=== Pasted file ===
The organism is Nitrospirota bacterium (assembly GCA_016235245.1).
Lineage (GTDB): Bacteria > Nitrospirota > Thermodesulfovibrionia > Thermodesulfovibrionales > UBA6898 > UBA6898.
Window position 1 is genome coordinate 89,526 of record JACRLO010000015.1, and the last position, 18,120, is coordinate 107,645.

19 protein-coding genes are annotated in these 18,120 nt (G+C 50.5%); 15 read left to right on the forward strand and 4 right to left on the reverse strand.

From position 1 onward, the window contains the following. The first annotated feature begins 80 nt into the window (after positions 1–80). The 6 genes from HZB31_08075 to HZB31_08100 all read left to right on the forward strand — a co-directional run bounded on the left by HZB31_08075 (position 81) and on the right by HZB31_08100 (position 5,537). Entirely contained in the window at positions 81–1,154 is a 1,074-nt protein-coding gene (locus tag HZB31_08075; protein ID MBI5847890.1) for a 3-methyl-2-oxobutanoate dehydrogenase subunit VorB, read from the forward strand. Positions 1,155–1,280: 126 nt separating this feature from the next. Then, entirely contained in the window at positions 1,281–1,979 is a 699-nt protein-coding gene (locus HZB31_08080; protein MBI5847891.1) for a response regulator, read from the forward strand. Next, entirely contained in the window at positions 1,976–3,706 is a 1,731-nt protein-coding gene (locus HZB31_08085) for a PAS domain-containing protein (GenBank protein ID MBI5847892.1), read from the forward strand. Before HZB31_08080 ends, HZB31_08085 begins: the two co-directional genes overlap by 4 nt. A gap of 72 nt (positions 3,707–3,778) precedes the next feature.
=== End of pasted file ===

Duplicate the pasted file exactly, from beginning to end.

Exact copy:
The organism is Nitrospirota bacterium (assembly GCA_016235245.1).
Lineage (GTDB): Bacteria > Nitrospirota > Thermodesulfovibrionia > Thermodesulfovibrionales > UBA6898 > UBA6898.
Window position 1 is genome coordinate 89,526 of record JACRLO010000015.1, and the last position, 18,120, is coordinate 107,645.

19 protein-coding genes are annotated in these 18,120 nt (G+C 50.5%); 15 read left to right on the forward strand and 4 right to left on the reverse strand.

From position 1 onward, the window contains the following. The first annotated feature begins 80 nt into the window (after positions 1–80). The 6 genes from HZB31_08075 to HZB31_08100 all read left to right on the forward strand — a co-directional run bounded on the left by HZB31_08075 (position 81) and on the right by HZB31_08100 (position 5,537). Entirely contained in the window at positions 81–1,154 is a 1,074-nt protein-coding gene (locus tag HZB31_08075; protein ID MBI5847890.1) for a 3-methyl-2-oxobutanoate dehydrogenase subunit VorB, read from the forward strand. Positions 1,155–1,280: 126 nt separating this feature from the next. Then, entirely contained in the window at positions 1,281–1,979 is a 699-nt protein-coding gene (locus HZB31_08080; protein MBI5847891.1) for a response regulator, read from the forward strand. Next, entirely contained in the window at positions 1,976–3,706 is a 1,731-nt protein-coding gene (locus HZB31_08085) for a PAS domain-containing protein (GenBank protein ID MBI5847892.1), read from the forward strand. Before HZB31_08080 ends, HZB31_08085 begins: the two co-directional genes overlap by 4 nt. A gap of 72 nt (positions 3,707–3,778) precedes the next feature.